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Indoors or out, no one relaxes in March, that month of wind and taxes. The wind will presently disappear, the taxes last us all the year.
– Ogden Nash  
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  Volume No. 9 Issue No. 3 March 2013  

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Feature Stories
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  Water pipeline approval process under way
  By Lindsey Harrison

   Community members of the Black Forest and Falcon areas were invited to an open house at the end of January at Pine Creek High School to learn more about a water pipeline that will run from Sundance Ranch to the Cherokee Metropolitan District. The pipeline is called the Sundance Water Supply Project.
   The pipeline will originate at the existing water well on the north side of Sundance Ranch and run south and east to a tank that will be built at Frank Road in Black Forest, said Sean Chambers, CMD general manager.
   In a separate interview, Chambers said the pipeline will run near Hodgen and Black Forest roads down to the existing CMD tank at Tamlin Road.
   Chambers said the CMD bought the rights to the water underneath Sundance Ranch, which is located in the Denver Basin aquifer, in October 2011 and further water rights in December 2012.
   Emily Skalsky, senior engineer with Nolte Vertical 5, said the 17-total-mile pipeline will be able to provide 850-acre-feet of water per year. “The waterline is being sized to handle additional water, which would help other people (in the Black Forest area) in the future,” she said.
   “The benefit for them (residents in Black Forest) is that there will be a hydrant at the tank and several more in the vicinity of the tank,” Chambers said. “That should affect their insurance rates.”
   Chambers said the plans for the upper portion of the pipeline have already been submitted to the El Paso County planning commission. The second submittal for the lower portion of the line will come later and include a second set of public meetings, he said.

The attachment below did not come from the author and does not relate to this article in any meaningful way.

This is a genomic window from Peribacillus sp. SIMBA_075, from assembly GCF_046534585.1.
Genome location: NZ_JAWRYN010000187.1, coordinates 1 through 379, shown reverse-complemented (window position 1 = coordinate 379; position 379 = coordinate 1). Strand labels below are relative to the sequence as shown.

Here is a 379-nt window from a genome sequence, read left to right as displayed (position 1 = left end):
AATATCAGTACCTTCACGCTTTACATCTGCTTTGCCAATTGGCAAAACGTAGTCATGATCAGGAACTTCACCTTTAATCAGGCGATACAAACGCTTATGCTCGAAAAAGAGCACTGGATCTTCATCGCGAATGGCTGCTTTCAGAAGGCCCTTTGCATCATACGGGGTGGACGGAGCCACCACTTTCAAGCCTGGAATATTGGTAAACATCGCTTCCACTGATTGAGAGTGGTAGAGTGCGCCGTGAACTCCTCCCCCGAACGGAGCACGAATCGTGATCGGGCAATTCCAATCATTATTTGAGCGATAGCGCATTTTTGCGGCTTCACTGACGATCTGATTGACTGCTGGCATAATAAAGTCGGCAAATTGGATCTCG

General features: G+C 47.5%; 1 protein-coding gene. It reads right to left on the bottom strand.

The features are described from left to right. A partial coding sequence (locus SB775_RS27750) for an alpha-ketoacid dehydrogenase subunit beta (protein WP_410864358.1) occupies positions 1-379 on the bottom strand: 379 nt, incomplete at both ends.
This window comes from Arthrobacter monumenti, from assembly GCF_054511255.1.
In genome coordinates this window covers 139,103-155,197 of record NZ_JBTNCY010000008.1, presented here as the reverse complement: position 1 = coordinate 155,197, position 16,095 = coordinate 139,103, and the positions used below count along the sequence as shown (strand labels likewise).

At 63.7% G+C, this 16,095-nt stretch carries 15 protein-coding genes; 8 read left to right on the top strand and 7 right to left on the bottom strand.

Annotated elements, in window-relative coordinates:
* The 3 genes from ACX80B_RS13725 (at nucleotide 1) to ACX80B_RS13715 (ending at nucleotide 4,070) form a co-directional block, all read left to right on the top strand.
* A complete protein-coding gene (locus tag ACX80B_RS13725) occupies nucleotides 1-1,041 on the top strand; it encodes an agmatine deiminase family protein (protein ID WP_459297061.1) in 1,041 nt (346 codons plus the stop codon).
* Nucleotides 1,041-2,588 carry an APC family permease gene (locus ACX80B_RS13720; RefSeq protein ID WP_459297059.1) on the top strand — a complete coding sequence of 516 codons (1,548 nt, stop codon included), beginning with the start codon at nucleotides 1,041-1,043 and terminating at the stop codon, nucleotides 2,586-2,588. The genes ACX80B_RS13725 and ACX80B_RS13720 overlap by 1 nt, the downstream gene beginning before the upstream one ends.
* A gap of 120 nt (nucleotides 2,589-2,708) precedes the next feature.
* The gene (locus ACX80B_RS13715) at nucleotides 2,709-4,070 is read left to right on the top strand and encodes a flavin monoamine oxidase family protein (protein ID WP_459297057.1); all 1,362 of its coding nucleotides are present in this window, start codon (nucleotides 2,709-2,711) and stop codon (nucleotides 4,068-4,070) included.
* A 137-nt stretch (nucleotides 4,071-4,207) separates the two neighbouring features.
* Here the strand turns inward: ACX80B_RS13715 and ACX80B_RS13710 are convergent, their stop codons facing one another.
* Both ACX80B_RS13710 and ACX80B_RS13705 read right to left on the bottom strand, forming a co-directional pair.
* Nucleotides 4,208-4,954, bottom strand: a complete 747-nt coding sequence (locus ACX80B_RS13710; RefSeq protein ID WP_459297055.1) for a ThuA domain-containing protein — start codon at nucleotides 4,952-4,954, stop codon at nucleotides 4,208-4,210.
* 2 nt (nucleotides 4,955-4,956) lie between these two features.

“We’re hoping to start construction on the (Frank Road) tank by July,” Chambers said. “Part of it is built on-site and with the elevation there at about 7,600 feet, the non-frost season is relatively short and the construction is about a four-month process; we think the (upper) line will start under construction concurrently with the tank.” Construction on the lower portion of the pipeline isn’t likely to start until 2014, he said.
   The decision to construct the pipeline was motivated by a need to find an alternative water source, Chambers said. “The whole driver behind the reason for the project is that through adverse court rulings in 2006 and 2009, Cherokee lost the use of about 1,000-acre-feet of water,” he said. “We’ve been leasing water from Colorado Springs and Pueblo since about 2007; and, as of recent, the price of the water from Colorado Springs amounts to about $5,000 per-acre-foot per year as a lease. Ten years ago, you could buy and own water for that price. This project really seeks to resolve that and stabilize our rates for our customers, who have seen rates triple in the last decade.”
   At the open house, Scott Mefford, hydrokinetics geologist, said the water will have to be pumped from the existing well to the tank at Frank Road; however, because of the difference in elevation, the water will flow freely down to the Tamlin Road tank without being pumped.
   Black Forest resident Ken Asp said his concern is that the Frank Road tank will cause the property values of houses in the vicinity to plummet. Other residents voiced concern that the tank would be a visible eye-sore, and said they didn’t like the idea of looking out their front window and seeing the tank across the street.
   Chambers said the district is working on minimizing the amount of trees that will be cut to mitigate the visual impact. Another possible solution would be to create berms and bury the tank an additional 6 to 10 feet, he said.
   Other residents have been concerned about the district using water it didn’t have a right to use, potentially creating a water shortage in their private wells, he said. “Denver Basin water is a little bit different than the water you find in the Black Squirrel area, which is really porous,” Chambers said. “There, the water can move through the stone at a really rapid rate. The Denver Basin aquifer is in sandstone so the ability to move is significantly reduced. It’s that basic science of how the water moves in the sandstone that leads to Denver Basin water being a true private property right. The rate has been studied by the United States Geological Survey. Both the law and the aquifer prevent us from injuring our neighbor’s water rights.
   “We’ve acquired every private property easement through good faith negotiations. This is really just the start of the process, which is why we held these public meetings, to engage people and seek their input.”


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